Birdcage

birdcage
Image altered. From Thakoon S/S 2013.

Over the weekend, Thakoon Panichgul presented his spring/summer 2013 collection. The first look was a romantic birdcage printed duchess dress, and the last, a long plisse lace dress covered in fabric caging. In its traditional formulation, the metaphor of the bird cage is pretty banal: we can see out and they can see in—but we’re trapped. What’s interesting is that there’s more. Montaigne once said, “Marriage happens as with cages; one sees the birds outside desperate to get in, and those inside equally desperate to get out.”

If bird cages are to be a trend it will be fitting: these objects manifest the very nature of a cultural fixation. It’s safe to be a part of it, desirable even, because there are people who also want in, and who, by this wanting, validate that “inside” position. And yet being inside requires one to give up what was free, wild and singular in her former life.

It’s easy to forget the third party in the bird cage transaction: the birds that want to get in. In Breakfast at Tiffany’s, Holly Golightly gifts a coveted antique bird cage to the narrator, only to stipulate that he mustn’t keep anything alive inside it. If, as some claim, Golightly was based on Maeve Brennan, I don’t imagine she’d be so quick to lament the animals at the zoo. After all, the problem is not simply that she’s wild, but that there are others existing in the very same world as she who would be so happily caged in. Deep inside, does Golightly worry that she’s lost something in bucking domesticity? Certainly there are tigers and pandas who learn to be kept—creatures who forget what it was to be, and enjoy being, wild.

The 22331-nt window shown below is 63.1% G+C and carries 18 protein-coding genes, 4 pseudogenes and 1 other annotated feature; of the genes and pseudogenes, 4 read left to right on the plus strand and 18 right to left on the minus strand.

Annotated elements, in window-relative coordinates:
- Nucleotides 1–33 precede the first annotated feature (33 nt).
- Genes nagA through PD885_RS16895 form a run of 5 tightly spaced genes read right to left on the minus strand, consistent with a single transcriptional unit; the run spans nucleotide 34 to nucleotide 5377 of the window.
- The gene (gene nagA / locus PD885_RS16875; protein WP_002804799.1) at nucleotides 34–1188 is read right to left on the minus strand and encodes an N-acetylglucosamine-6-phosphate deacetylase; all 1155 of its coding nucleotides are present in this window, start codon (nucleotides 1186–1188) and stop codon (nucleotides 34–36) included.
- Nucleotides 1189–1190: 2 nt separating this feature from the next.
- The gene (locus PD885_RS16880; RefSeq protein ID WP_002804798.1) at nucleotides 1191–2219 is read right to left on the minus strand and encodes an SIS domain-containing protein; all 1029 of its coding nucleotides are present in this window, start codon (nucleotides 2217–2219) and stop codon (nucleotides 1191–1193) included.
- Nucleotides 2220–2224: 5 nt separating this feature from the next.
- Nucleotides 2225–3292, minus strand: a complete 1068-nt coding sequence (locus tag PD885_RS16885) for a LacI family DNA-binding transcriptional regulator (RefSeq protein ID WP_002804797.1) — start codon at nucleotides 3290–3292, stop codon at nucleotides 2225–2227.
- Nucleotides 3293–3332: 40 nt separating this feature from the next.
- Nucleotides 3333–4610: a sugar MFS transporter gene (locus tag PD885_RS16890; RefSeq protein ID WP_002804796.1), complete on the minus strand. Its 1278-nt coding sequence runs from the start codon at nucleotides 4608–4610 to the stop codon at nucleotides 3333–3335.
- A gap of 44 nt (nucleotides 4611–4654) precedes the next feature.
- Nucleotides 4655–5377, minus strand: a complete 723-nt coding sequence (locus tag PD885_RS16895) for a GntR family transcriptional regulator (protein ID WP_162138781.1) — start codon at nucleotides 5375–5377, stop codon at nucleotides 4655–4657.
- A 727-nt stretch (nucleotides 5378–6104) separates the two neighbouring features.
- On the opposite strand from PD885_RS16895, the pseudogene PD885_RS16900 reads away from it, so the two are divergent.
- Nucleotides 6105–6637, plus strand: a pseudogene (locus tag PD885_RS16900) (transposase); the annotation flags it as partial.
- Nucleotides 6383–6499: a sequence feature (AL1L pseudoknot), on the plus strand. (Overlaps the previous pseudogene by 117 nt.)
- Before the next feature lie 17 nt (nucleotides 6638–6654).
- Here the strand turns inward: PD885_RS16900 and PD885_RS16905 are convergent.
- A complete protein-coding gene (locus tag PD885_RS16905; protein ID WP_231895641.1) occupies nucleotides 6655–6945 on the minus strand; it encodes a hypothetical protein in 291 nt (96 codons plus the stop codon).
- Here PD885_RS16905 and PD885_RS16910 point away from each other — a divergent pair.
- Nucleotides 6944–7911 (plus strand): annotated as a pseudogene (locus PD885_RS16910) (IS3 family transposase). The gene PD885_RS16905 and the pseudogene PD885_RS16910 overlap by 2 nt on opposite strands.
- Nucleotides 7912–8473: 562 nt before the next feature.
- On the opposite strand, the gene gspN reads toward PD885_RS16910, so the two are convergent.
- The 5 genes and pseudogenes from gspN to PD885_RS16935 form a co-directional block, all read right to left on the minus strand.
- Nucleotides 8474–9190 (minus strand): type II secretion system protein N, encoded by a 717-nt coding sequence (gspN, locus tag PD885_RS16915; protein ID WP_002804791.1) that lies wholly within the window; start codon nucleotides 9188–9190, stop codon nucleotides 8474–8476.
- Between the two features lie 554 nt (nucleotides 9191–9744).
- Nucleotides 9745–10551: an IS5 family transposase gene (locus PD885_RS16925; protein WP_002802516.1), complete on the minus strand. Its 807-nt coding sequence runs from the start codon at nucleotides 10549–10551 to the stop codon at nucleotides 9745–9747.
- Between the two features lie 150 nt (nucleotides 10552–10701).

In another of Montaigne’s works, an essay in which he employs Raimond de Sebonde’s arguments against the mutual exclusivity of reason and belief, Montaigne writes of the symbiotic relationship between the wren and the crocodile. Imagine the reptile’s teeth to be the limits of a cage in which the wren may forage for food after the crocodile has eaten. The wren would also serve the crocodile by waking him at a predator’s approach, protecting him from attack. She may want to fly away into the world outside, but to do so would be to risk starvation and to leave the crocodile without the protection of his little friend. It’s a system of nature that provides limits and logic.